I hadn’t done any options trading for a while, but a few months ago, I dusted off my options account, put some money into it, and started trading it. The past few weeks have been particularly good to me, with the account up about 100%, but along the way (particularly the most recent week), I left a ton of money on the table.
There was one particular issue that left an impression on me: a NASDAQ put. Now, most of my options trading (which is brain-dead simple: buying puts on stocks that I think are going to fall and whose expiration is several months out) is focused on individual issues, not indexes. But on October 3, I decided to buy the $4050 put on the NDX.
Unlike my other options (which are conservative, expiring in January 2015 at the very earliest), I got relatively aggressive with this trade, buying a November expiration. I bought 1 – count ’em – 1 put, but at $105, that was still a $10,500 position.
Now this next point probably sounds really dumb, but it’s the truth – – – it dawned on me that if the index dropped 50 points (which isn’t a lot), the intrinsic value would go up $5,000, or about 50%. That struck me as almost unreal, because a drop that size seemed so plausible. But the math was simple enough – 50 points is 50 dollars which, multiplied by 100, equals $5,000 (see, you knew I was smart, didn’t you?)
You may recall the the day I bought the put, October 6th, had the “big-ass rally” I had hoped would happen, so I actually got it at a good price. But I confess that, when I need courage the most, my testicular fortitude abandons me, and as the market opened strong on Monday, I got the willies and dumped my single put at $95.47. I was proud of myself for “only” losing $1,000.
On Tuesday, the market tumbled, and the option rose about 50%, just as my little hypothetical musing suggested it would, and I was pretty ticked-off at myself, although that was ameliorated by the gains I enjoyed on my other options positions. But here’s the point of this story: even though the stocks on which I owned puts fell by larger percentage amounts, the sheer point size of the NDX move made that put much, much, much more profitable. In other words, just being based on a high-priced index ($4,000 or so) made the moves radically juicier than anything a $30 equity could ever achieve.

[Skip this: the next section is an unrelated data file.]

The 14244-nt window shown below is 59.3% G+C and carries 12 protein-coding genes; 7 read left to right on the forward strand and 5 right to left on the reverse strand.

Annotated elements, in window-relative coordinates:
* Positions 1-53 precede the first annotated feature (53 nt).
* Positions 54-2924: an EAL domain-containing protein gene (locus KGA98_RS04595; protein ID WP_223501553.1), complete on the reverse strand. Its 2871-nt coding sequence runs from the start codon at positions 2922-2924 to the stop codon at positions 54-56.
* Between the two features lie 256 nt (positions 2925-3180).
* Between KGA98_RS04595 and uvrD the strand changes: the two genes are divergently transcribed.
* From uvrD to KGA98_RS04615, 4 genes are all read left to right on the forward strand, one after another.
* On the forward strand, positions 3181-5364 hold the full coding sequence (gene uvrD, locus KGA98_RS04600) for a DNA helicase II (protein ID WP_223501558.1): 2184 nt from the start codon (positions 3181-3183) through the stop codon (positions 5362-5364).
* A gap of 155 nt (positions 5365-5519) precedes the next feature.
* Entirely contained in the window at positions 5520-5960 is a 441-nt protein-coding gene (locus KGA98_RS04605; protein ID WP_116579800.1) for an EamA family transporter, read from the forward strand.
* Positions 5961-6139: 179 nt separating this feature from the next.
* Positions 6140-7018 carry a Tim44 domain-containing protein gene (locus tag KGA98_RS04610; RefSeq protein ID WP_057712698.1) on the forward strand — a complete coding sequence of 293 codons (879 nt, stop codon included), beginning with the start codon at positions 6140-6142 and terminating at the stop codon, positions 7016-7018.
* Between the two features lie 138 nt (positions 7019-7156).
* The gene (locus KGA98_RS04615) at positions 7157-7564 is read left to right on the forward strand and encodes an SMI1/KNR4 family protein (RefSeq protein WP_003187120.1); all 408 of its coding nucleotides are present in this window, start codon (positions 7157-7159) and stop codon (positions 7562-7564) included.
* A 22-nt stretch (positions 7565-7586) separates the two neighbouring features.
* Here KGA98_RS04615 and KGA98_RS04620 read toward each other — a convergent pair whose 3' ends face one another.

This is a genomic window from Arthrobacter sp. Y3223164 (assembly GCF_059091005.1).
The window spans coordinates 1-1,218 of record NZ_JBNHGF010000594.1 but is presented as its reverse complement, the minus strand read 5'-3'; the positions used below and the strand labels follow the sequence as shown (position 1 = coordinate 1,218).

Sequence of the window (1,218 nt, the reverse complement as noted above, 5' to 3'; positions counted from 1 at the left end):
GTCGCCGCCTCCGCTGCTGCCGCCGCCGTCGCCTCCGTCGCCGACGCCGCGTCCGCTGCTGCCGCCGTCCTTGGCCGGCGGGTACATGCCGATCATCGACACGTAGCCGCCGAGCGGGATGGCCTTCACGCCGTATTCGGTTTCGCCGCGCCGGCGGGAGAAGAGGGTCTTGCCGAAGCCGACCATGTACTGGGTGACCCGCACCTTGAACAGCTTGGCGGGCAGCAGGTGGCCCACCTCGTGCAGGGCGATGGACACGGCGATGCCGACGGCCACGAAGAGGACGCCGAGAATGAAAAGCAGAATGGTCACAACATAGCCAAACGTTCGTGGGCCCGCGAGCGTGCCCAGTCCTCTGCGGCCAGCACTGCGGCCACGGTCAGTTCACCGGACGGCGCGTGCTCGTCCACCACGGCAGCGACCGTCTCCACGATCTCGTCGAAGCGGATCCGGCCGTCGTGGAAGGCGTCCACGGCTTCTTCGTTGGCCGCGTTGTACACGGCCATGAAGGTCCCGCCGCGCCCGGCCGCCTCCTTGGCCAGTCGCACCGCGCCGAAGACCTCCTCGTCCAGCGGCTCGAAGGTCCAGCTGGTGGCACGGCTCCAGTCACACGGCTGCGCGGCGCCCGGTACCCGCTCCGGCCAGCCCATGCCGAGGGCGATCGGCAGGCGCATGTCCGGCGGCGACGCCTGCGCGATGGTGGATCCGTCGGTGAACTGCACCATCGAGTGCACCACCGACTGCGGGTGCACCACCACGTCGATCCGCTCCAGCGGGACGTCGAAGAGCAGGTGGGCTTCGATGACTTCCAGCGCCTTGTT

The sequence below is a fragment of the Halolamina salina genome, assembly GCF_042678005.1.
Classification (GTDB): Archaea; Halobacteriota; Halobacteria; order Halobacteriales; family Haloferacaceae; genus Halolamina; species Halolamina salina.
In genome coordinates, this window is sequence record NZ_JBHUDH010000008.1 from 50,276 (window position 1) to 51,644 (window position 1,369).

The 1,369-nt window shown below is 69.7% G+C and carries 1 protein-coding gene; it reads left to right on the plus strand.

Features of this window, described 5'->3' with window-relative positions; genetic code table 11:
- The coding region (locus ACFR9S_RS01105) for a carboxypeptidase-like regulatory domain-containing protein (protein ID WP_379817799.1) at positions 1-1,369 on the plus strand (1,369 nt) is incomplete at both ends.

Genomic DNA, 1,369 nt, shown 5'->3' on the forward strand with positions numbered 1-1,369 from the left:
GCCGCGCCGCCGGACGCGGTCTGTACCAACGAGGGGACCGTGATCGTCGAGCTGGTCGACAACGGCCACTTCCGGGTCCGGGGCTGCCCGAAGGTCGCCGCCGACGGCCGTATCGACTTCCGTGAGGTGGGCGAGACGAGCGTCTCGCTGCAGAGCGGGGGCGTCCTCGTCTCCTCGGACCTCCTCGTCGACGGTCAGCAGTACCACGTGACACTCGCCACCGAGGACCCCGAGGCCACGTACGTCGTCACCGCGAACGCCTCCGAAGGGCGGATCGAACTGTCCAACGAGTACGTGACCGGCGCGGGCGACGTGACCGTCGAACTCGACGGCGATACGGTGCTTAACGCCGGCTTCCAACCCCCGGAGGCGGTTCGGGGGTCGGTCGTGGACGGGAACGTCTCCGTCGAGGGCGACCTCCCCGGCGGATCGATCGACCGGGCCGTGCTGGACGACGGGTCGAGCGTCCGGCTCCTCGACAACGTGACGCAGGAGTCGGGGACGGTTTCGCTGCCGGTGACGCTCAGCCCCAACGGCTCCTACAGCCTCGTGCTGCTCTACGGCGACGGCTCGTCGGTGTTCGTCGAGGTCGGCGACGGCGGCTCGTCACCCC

On Wednesday, the market soared higher thanks to the Fed minutes, and the option sank back to where I had sold it on Monday. Thus, I felt a little less dumb. Well, i don’t need to tell you what happened on Thursday and Friday……….
That’s right: the option was about $223, more than double what I paid for it, or a profit of about $12,000 on a single put option. Un-freaking-believable. Of course, if we crash on Monday (or sometime this week – – or indeed anytime before the November expiration!) you can imagine the potential gains.
My lesson in this is twofold: first, baseless cowardice is a tremendous thief of profits, and second, these index options can absolute dwarf everything else in terms of profit power. Of course, if you look at April 15 to July 24, you’ll see that anyone buying these same index options would have lost money the entire way up, which is the bread and butter of the options sellers. All the same, this entire experience makes me think these NDX puts (and other similar creatures) could be terribly alluring.